At least 13 percent of the District's residents -- about 76,000 people -- have a drug problem, and city financing of programs to treat drug abusers has been "pitifully inadequate," according to a report released yesterday by researchers at the University of the District of Columbia.

D.C. government drug treatment programs have slots for 1,160 patients, far too few to serve the city's drug users, according to the report. There also are about 76,000 alcoholics in the city, but it is not known to what degree the two groups overlap, according to the researchers.

The report is the result of an 18-month evaluation of city-funded programs for drug treatment, education and referral. It said the programs have numerous problems, including laggard record-keeping, which prompted the authors to estimate some of the statistical findings in their report.

Emanuel "Dave" Chatman, chairman of the research group, which calls itself the Safe Streets Project, said its findings present "a sad, sad picture of the problem we're facing in the District . . . . We just have to spend more money {on treatment} to fight this."

At a news conference yesterday and in interviews, the researchers denounced Mayor Marion Barry, who they said had paid little attention to whether city-funded drug programs were working.

"What kind of war is fought when the general, the commander, does not know who his troops are, how much material they have, what actions they are taking, what success they have had or even where the troops are?" Chatman said at the news conference. The report does not criticize the mayor. It was released jointly by the Safe Streets Project and Barry's advisory committee on drug abuse.

Members of the Mayor's Advisory Committee on Drug Abuse had asked the Safe Streets Project to evaluate city-funded drug programs about two years ago, after learning that one program was receiving city funds but not providing services, said Annette Jones, chairwoman of the mayor's committee.

The team attempted to evaluate 37 drug treatment, education or referral programs that received funding from the District government last year. Four more were not included in the report because researchers were unable to visit them.

The report gave a majority of the programs high marks, and said District residents are getting "at least some services" for the $10 million the city spent on drug programs in 1989.

But the quality of those services varies widely, according to the report.

Among the problems cited by the authors was a failure by most treatment programs to determine what happens to clients after they have sought help.

In addition, one program that received more than $120,000 to operate a drug education project for school-age children was little more than a child-care center, the report said. And at another program in far Northeast Washington, an apparent drug dealer attempted to sell drugs to the team observers just outside the entrance to the building that houses the program.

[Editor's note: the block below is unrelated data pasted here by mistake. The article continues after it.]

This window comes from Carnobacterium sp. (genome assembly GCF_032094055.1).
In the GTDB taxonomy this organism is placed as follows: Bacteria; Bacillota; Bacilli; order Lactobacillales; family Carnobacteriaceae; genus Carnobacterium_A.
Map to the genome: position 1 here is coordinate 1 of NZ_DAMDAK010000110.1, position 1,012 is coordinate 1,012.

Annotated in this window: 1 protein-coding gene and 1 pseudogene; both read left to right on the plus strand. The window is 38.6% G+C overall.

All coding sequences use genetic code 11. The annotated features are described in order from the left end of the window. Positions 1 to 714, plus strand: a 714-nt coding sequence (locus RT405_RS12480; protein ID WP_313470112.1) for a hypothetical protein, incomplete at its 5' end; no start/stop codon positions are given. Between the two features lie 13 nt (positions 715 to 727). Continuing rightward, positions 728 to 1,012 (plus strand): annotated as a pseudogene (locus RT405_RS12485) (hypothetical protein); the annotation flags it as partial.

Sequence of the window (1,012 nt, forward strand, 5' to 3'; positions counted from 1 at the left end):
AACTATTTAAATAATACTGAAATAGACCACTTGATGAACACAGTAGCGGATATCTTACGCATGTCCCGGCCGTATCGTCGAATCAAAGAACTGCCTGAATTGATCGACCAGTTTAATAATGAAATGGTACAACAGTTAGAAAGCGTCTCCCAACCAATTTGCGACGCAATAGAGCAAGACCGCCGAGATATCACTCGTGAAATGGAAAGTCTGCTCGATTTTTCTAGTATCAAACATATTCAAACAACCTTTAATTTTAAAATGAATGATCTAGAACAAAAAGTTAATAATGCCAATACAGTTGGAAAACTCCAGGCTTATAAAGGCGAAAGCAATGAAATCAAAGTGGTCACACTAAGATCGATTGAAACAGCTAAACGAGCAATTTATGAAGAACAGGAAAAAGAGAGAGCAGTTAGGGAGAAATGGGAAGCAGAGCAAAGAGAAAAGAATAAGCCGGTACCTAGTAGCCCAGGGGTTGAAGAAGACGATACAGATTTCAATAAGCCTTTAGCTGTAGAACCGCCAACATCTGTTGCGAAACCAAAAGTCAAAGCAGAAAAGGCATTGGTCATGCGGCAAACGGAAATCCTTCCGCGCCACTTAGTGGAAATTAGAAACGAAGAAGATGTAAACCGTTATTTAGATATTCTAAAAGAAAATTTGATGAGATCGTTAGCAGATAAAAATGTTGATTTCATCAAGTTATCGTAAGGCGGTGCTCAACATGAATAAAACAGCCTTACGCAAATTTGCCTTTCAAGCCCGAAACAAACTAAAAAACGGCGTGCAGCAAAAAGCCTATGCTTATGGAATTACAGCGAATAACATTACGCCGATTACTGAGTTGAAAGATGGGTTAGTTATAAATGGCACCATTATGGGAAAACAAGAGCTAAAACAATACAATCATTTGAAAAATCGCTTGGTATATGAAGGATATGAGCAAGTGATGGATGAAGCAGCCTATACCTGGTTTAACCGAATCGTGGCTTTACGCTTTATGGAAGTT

The Safe Streets group frequently has criticized city response to the drug and homicide crisis. Chatman is a UDC accounting professor and president of its faculty senate.

It took UDC researchers six months to compile a list of city-funded programs that included the amount of money each received, locations of the programs and services provided, said Anne O. Hughes, another of the report's chief authors. "In some cases it was harder to locate the drug treatment program than it was to locate the nearest open-air drug market," Hughes said.

One of the programs that received the lowest ratings was a drug education and prevention program at Barry Farms Dwellings, in the 2600 block of Wade Road SE. Researchers found no one at the site on two vists. When they knocked on the door, "no one answered, and the glass in the door fell on us," according to the report. "Through the window, the place looked empty, abandoned and dilapidated."

"This program, while no doubt well-intentioned, doesn't treat drug abuse as such," the report said. "It seems to be a child-care facility or a community center."

Five drug treatment programs received the highest marks on the evaluation. They are:

ADERO House, a 25-bed treatment facility for teenagers on the grounds of St. Elizabeths Hospital.

Andromeda Transcultural Hispano Mental Health Center, a treatment and education center in the 1800 block of 18th Street NW.

Mary E. Herring Home, a men's treatment facility in the 700 block of Monroe Street NE.

Methadone Detoxification Center of Washington Hospital Center, a short-term drug and alcohol detoxification program at 100 Irving St. NW.

Rap Inc., a drug treatment program operated in the city's Forest Haven facility in Laurel.

The researchers said the estimate of 76,000 drug abusers in the city came from documents provided by the D.C. Council.